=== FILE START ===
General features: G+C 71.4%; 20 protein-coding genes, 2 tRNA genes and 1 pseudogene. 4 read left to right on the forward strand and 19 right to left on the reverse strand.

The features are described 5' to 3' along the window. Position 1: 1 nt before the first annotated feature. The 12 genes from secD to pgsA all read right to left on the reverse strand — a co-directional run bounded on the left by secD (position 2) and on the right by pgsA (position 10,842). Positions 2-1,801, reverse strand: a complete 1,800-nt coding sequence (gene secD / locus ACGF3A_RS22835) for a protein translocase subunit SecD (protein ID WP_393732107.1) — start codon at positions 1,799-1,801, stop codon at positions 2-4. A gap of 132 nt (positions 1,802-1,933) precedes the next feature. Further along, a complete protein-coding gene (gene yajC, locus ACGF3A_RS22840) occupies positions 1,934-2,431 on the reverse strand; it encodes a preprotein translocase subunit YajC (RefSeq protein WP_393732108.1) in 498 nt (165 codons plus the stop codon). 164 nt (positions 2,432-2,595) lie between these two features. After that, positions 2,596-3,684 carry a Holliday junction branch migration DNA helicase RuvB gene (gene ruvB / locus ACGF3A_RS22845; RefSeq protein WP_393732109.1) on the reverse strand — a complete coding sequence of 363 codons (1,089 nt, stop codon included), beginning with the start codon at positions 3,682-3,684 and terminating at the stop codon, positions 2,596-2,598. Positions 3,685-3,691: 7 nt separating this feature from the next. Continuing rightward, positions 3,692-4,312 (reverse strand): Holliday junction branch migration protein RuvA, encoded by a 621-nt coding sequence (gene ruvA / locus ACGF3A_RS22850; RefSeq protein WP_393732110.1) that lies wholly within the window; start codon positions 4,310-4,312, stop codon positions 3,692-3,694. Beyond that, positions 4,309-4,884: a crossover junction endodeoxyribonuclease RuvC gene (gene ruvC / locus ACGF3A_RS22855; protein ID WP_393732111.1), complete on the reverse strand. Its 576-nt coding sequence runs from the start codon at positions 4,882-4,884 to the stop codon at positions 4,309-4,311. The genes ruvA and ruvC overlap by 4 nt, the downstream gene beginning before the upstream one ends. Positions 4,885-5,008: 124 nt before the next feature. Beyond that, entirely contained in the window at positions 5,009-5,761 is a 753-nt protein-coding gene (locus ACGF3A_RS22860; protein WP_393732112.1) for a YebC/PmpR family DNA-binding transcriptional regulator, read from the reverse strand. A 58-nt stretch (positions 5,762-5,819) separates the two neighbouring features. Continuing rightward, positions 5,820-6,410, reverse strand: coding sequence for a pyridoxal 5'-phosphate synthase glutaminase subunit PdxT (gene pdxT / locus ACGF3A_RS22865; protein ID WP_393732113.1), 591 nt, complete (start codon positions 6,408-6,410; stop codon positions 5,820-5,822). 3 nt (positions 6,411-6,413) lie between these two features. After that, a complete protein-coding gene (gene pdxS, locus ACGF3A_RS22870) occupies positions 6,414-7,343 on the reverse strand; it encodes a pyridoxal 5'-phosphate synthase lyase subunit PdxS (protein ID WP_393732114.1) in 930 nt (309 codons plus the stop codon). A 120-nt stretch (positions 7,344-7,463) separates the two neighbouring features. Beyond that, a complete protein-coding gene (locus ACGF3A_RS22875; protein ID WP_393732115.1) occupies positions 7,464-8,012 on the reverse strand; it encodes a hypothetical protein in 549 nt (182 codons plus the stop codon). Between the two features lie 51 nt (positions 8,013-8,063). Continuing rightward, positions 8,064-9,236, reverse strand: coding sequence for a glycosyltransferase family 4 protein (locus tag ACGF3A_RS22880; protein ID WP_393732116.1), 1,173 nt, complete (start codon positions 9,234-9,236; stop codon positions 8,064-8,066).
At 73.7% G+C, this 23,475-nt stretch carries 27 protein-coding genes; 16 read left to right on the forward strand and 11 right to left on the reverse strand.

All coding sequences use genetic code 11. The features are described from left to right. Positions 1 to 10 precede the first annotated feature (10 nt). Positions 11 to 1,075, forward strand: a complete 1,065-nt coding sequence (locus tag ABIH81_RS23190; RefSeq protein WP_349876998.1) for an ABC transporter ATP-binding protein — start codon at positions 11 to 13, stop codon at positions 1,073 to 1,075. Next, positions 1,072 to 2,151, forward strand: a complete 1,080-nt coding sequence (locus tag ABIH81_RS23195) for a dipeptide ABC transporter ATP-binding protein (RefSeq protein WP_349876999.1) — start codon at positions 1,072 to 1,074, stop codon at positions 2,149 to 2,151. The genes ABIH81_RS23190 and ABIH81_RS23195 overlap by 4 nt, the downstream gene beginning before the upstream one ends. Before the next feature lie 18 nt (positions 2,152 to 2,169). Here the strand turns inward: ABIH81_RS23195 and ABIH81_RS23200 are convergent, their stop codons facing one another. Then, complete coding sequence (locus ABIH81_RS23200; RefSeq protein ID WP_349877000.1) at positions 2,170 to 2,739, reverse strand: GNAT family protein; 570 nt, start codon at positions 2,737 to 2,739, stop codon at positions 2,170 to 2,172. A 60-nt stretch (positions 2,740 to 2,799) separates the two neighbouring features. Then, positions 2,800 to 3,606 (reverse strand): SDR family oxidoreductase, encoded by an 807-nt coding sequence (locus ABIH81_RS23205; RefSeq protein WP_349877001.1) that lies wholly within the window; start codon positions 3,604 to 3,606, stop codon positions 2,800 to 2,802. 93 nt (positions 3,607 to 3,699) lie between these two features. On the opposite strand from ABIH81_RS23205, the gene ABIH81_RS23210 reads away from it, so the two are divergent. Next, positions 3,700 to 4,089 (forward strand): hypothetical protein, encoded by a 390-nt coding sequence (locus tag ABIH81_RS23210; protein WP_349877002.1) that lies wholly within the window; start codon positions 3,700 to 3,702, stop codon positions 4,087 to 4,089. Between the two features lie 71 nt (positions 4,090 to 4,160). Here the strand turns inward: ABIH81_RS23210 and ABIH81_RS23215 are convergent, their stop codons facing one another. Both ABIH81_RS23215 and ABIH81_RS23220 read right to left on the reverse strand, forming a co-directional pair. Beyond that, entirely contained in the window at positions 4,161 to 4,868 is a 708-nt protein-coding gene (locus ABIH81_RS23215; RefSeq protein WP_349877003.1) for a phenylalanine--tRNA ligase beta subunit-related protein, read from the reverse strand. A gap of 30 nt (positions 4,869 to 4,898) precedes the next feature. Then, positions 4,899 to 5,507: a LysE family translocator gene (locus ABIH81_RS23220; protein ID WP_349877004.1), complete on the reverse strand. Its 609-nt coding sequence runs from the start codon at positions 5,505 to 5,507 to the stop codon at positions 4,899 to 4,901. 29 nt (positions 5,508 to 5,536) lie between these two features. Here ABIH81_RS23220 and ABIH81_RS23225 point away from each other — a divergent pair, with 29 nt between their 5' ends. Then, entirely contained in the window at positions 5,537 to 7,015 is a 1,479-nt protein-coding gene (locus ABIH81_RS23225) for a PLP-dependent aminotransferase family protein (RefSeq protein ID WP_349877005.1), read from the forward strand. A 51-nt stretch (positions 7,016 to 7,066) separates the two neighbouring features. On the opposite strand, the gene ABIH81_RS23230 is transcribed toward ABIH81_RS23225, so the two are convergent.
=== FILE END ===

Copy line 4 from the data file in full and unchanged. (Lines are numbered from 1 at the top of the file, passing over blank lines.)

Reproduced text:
All coding sequences use genetic code 11. The features are described from left to right. Positions 1 to 10 precede the first annotated feature (10 nt). Positions 11 to 1,075, forward strand: a complete 1,065-nt coding sequence (locus tag ABIH81_RS23190; RefSeq protein WP_349876998.1) for an ABC transporter ATP-binding protein — start codon at positions 11 to 13, stop codon at positions 1,073 to 1,075. Next, positions 1,072 to 2,151, forward strand: a complete 1,080-nt coding sequence (locus tag ABIH81_RS23195) for a dipeptide ABC transporter ATP-binding protein (RefSeq protein WP_349876999.1) — start codon at positions 1,072 to 1,074, stop codon at positions 2,149 to 2,151. The genes ABIH81_RS23190 and ABIH81_RS23195 overlap by 4 nt, the downstream gene beginning before the upstream one ends. Before the next feature lie 18 nt (positions 2,152 to 2,169). Here the strand turns inward: ABIH81_RS23195 and ABIH81_RS23200 are convergent, their stop codons facing one another. Then, complete coding sequence (locus ABIH81_RS23200; RefSeq protein ID WP_349877000.1) at positions 2,170 to 2,739, reverse strand: GNAT family protein; 570 nt, start codon at positions 2,737 to 2,739, stop codon at positions 2,170 to 2,172. A 60-nt stretch (positions 2,740 to 2,799) separates the two neighbouring features. Then, positions 2,800 to 3,606 (reverse strand): SDR family oxidoreductase, encoded by an 807-nt coding sequence (locus ABIH81_RS23205; RefSeq protein WP_349877001.1) that lies wholly within the window; start codon positions 3,604 to 3,606, stop codon positions 2,800 to 2,802. 93 nt (positions 3,607 to 3,699) lie between these two features. On the opposite strand from ABIH81_RS23205, the gene ABIH81_RS23210 reads away from it, so the two are divergent. Next, positions 3,700 to 4,089 (forward strand): hypothetical protein, encoded by a 390-nt coding sequence (locus tag ABIH81_RS23210; protein WP_349877002.1) that lies wholly within the window; start codon positions 3,700 to 3,702, stop codon positions 4,087 to 4,089. Between the two features lie 71 nt (positions 4,090 to 4,160). Here the strand turns inward: ABIH81_RS23210 and ABIH81_RS23215 are convergent, their stop codons facing one another. Both ABIH81_RS23215 and ABIH81_RS23220 read right to left on the reverse strand, forming a co-directional pair. Beyond that, entirely contained in the window at positions 4,161 to 4,868 is a 708-nt protein-coding gene (locus ABIH81_RS23215; RefSeq protein WP_349877003.1) for a phenylalanine--tRNA ligase beta subunit-related protein, read from the reverse strand. A gap of 30 nt (positions 4,869 to 4,898) precedes the next feature. Then, positions 4,899 to 5,507: a LysE family translocator gene (locus ABIH81_RS23220; protein ID WP_349877004.1), complete on the reverse strand. Its 609-nt coding sequence runs from the start codon at positions 5,505 to 5,507 to the stop codon at positions 4,899 to 4,901. 29 nt (positions 5,508 to 5,536) lie between these two features. Here ABIH81_RS23220 and ABIH81_RS23225 point away from each other — a divergent pair, with 29 nt between their 5' ends. Then, entirely contained in the window at positions 5,537 to 7,015 is a 1,479-nt protein-coding gene (locus ABIH81_RS23225) for a PLP-dependent aminotransferase family protein (RefSeq protein ID WP_349877005.1), read from the forward strand. A 51-nt stretch (positions 7,016 to 7,066) separates the two neighbouring features. On the opposite strand, the gene ABIH81_RS23230 is transcribed toward ABIH81_RS23225, so the two are convergent.